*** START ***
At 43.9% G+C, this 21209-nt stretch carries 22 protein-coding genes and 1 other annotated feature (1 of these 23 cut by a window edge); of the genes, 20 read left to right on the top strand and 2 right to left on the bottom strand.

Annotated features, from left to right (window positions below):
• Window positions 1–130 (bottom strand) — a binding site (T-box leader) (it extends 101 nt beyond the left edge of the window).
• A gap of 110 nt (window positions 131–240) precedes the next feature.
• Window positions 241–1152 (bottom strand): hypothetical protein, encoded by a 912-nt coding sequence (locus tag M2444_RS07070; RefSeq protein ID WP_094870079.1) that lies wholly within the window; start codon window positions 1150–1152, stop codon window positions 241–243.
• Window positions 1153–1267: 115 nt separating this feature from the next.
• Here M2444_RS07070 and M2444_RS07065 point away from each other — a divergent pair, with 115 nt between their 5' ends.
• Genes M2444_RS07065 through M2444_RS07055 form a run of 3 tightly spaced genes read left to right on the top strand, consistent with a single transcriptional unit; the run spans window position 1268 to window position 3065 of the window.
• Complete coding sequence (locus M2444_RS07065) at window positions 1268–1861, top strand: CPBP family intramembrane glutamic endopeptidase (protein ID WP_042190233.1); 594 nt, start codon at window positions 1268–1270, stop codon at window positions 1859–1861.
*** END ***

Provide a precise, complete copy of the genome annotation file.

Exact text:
At 43.9% G+C, this 21209-nt stretch carries 22 protein-coding genes and 1 other annotated feature (1 of these 23 cut by a window edge); of the genes, 20 read left to right on the top strand and 2 right to left on the bottom strand.

Annotated features, from left to right (window positions below):
• Window positions 1–130 (bottom strand) — a binding site (T-box leader) (it extends 101 nt beyond the left edge of the window).
• A gap of 110 nt (window positions 131–240) precedes the next feature.
• Window positions 241–1152 (bottom strand): hypothetical protein, encoded by a 912-nt coding sequence (locus tag M2444_RS07070; RefSeq protein ID WP_094870079.1) that lies wholly within the window; start codon window positions 1150–1152, stop codon window positions 241–243.
• Window positions 1153–1267: 115 nt separating this feature from the next.
• Here M2444_RS07070 and M2444_RS07065 point away from each other — a divergent pair, with 115 nt between their 5' ends.
• Genes M2444_RS07065 through M2444_RS07055 form a run of 3 tightly spaced genes read left to right on the top strand, consistent with a single transcriptional unit; the run spans window position 1268 to window position 3065 of the window.
• Complete coding sequence (locus M2444_RS07065) at window positions 1268–1861, top strand: CPBP family intramembrane glutamic endopeptidase (protein ID WP_042190233.1); 594 nt, start codon at window positions 1268–1270, stop codon at window positions 1859–1861.